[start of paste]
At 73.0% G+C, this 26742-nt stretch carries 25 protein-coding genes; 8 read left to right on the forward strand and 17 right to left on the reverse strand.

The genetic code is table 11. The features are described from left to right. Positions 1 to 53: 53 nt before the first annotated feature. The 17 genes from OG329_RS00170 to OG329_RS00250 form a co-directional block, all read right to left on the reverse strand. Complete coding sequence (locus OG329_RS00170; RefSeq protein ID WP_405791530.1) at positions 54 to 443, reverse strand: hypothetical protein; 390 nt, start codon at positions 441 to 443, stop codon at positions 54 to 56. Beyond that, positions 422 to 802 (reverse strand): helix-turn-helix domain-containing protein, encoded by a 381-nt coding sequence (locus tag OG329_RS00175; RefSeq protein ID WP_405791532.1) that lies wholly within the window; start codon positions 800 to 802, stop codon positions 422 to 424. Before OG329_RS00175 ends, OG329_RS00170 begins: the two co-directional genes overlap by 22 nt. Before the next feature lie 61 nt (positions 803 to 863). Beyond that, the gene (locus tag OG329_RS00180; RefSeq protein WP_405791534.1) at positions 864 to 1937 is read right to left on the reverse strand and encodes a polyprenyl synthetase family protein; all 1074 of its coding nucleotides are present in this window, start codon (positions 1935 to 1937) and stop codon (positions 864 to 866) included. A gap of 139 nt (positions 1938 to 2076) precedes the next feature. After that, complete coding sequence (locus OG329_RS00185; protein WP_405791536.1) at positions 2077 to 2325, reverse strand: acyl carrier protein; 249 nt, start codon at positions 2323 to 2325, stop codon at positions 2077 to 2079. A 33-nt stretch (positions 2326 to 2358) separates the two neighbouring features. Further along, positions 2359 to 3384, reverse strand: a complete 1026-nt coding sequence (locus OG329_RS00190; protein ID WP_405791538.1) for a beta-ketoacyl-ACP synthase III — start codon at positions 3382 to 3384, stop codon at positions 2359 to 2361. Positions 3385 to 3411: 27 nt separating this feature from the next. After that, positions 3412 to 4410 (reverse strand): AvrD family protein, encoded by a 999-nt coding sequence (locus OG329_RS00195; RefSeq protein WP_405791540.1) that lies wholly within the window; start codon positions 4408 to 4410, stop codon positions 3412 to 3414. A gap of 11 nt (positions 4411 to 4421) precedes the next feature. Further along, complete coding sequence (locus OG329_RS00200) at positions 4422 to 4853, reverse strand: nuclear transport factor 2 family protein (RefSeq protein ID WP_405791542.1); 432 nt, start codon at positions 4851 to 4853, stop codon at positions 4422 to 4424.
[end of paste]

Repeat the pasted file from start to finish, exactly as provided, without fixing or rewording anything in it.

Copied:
At 73.0% G+C, this 26742-nt stretch carries 25 protein-coding genes; 8 read left to right on the forward strand and 17 right to left on the reverse strand.

The genetic code is table 11. The features are described from left to right. Positions 1 to 53: 53 nt before the first annotated feature. The 17 genes from OG329_RS00170 to OG329_RS00250 form a co-directional block, all read right to left on the reverse strand. Complete coding sequence (locus OG329_RS00170; RefSeq protein ID WP_405791530.1) at positions 54 to 443, reverse strand: hypothetical protein; 390 nt, start codon at positions 441 to 443, stop codon at positions 54 to 56. Beyond that, positions 422 to 802 (reverse strand): helix-turn-helix domain-containing protein, encoded by a 381-nt coding sequence (locus tag OG329_RS00175; RefSeq protein ID WP_405791532.1) that lies wholly within the window; start codon positions 800 to 802, stop codon positions 422 to 424. Before OG329_RS00175 ends, OG329_RS00170 begins: the two co-directional genes overlap by 22 nt. Before the next feature lie 61 nt (positions 803 to 863). Beyond that, the gene (locus tag OG329_RS00180; RefSeq protein WP_405791534.1) at positions 864 to 1937 is read right to left on the reverse strand and encodes a polyprenyl synthetase family protein; all 1074 of its coding nucleotides are present in this window, start codon (positions 1935 to 1937) and stop codon (positions 864 to 866) included. A gap of 139 nt (positions 1938 to 2076) precedes the next feature. After that, complete coding sequence (locus OG329_RS00185; protein WP_405791536.1) at positions 2077 to 2325, reverse strand: acyl carrier protein; 249 nt, start codon at positions 2323 to 2325, stop codon at positions 2077 to 2079. A 33-nt stretch (positions 2326 to 2358) separates the two neighbouring features. Further along, positions 2359 to 3384, reverse strand: a complete 1026-nt coding sequence (locus OG329_RS00190; protein ID WP_405791538.1) for a beta-ketoacyl-ACP synthase III — start codon at positions 3382 to 3384, stop codon at positions 2359 to 2361. Positions 3385 to 3411: 27 nt separating this feature from the next. After that, positions 3412 to 4410 (reverse strand): AvrD family protein, encoded by a 999-nt coding sequence (locus OG329_RS00195; RefSeq protein WP_405791540.1) that lies wholly within the window; start codon positions 4408 to 4410, stop codon positions 3412 to 3414. A gap of 11 nt (positions 4411 to 4421) precedes the next feature. Further along, complete coding sequence (locus OG329_RS00200) at positions 4422 to 4853, reverse strand: nuclear transport factor 2 family protein (RefSeq protein ID WP_405791542.1); 432 nt, start codon at positions 4851 to 4853, stop codon at positions 4422 to 4424.